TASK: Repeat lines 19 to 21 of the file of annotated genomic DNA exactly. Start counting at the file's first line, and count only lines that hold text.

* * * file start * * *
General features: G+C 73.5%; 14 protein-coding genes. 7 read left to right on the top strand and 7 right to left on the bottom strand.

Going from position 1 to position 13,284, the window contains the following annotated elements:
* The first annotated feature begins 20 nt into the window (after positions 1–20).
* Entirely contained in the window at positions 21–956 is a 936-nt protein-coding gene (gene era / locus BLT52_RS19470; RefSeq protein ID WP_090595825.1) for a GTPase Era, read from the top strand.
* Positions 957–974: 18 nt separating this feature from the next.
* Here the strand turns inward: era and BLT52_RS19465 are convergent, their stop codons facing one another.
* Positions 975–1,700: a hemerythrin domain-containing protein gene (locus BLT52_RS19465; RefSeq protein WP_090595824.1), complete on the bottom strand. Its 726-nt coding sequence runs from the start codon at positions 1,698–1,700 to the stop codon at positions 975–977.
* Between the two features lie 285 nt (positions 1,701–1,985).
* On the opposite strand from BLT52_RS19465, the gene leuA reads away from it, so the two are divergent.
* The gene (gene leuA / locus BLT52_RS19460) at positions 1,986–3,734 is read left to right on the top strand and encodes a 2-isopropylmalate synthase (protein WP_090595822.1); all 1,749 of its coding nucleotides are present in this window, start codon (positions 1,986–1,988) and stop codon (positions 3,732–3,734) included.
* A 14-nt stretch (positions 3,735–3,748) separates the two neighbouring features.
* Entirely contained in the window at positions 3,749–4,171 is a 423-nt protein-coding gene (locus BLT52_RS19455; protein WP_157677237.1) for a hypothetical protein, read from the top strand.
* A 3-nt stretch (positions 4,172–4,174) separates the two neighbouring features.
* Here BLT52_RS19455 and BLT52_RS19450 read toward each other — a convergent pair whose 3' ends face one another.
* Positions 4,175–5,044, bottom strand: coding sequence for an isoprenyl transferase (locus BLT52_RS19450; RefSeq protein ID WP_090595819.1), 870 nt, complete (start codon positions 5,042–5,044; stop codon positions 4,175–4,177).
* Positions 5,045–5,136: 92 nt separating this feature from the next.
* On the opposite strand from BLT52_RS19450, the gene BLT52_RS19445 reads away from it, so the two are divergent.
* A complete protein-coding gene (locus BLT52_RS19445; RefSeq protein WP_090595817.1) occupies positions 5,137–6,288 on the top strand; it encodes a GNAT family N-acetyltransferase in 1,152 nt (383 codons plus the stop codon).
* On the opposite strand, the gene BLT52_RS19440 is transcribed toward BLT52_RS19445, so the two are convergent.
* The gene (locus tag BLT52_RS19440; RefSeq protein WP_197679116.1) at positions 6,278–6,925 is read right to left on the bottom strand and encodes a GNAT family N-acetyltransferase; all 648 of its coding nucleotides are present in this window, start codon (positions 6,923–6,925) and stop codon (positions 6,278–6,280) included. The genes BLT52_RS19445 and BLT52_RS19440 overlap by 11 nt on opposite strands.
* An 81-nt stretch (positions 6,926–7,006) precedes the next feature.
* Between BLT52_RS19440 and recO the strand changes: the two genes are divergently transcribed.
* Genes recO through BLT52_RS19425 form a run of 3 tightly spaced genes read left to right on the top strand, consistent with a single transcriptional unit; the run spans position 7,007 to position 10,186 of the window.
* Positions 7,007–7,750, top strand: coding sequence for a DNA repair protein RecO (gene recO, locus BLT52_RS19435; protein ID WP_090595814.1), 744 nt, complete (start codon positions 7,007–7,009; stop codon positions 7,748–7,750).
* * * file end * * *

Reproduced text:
* On the opposite strand, the gene BLT52_RS19440 is transcribed toward BLT52_RS19445, so the two are convergent.
* The gene (locus tag BLT52_RS19440; RefSeq protein WP_197679116.1) at positions 6,278–6,925 is read right to left on the bottom strand and encodes a GNAT family N-acetyltransferase; all 648 of its coding nucleotides are present in this window, start codon (positions 6,923–6,925) and stop codon (positions 6,278–6,280) included. The genes BLT52_RS19445 and BLT52_RS19440 overlap by 11 nt on opposite strands.
* An 81-nt stretch (positions 6,926–7,006) precedes the next feature.